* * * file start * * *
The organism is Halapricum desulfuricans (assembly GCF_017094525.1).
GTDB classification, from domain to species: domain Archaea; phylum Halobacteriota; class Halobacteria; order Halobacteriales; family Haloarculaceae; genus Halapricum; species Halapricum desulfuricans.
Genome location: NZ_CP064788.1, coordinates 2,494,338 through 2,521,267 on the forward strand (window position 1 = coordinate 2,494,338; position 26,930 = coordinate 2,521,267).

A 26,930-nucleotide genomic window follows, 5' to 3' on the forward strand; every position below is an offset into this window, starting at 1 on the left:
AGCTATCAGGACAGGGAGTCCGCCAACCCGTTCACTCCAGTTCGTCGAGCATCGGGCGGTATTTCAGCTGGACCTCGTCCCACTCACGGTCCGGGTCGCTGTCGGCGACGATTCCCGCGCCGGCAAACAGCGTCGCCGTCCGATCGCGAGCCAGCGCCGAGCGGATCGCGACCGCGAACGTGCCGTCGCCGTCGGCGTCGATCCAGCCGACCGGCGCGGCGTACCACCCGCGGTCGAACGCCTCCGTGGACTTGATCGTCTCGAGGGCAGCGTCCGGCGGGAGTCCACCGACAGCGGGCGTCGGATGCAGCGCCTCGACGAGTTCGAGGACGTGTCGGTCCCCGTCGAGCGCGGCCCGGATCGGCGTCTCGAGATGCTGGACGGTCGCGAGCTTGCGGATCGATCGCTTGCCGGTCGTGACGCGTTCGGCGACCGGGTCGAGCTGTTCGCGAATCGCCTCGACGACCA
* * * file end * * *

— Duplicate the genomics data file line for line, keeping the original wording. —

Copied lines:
The organism is Halapricum desulfuricans (assembly GCF_017094525.1).
GTDB classification, from domain to species: domain Archaea; phylum Halobacteriota; class Halobacteria; order Halobacteriales; family Haloarculaceae; genus Halapricum; species Halapricum desulfuricans.
Genome location: NZ_CP064788.1, coordinates 2,494,338 through 2,521,267 on the forward strand (window position 1 = coordinate 2,494,338; position 26,930 = coordinate 2,521,267).

A 26,930-nucleotide genomic window follows, 5' to 3' on the forward strand; every position below is an offset into this window, starting at 1 on the left:
AGCTATCAGGACAGGGAGTCCGCCAACCCGTTCACTCCAGTTCGTCGAGCATCGGGCGGTATTTCAGCTGGACCTCGTCCCACTCACGGTCCGGGTCGCTGTCGGCGACGATTCCCGCGCCGGCAAACAGCGTCGCCGTCCGATCGCGAGCCAGCGCCGAGCGGATCGCGACCGCGAACGTGCCGTCGCCGTCGGCGTCGATCCAGCCGACCGGCGCGGCGTACCACCCGCGGTCGAACGCCTCCGTGGACTTGATCGTCTCGAGGGCAGCGTCCGGCGGGAGTCCACCGACAGCGGGCGTCGGATGCAGCGCCTCGACGAGTTCGAGGACGTGTCGGTCCCCGTCGAGCGCGGCCCGGATCGGCGTCTCGAGATGCTGGACGGTCGCGAGCTTGCGGATCGATCGCTTGCCGGTCGTGACGCGTTCGGCGACCGGGTCGAGCTGTTCGCGAATCGCCTCGACGACCA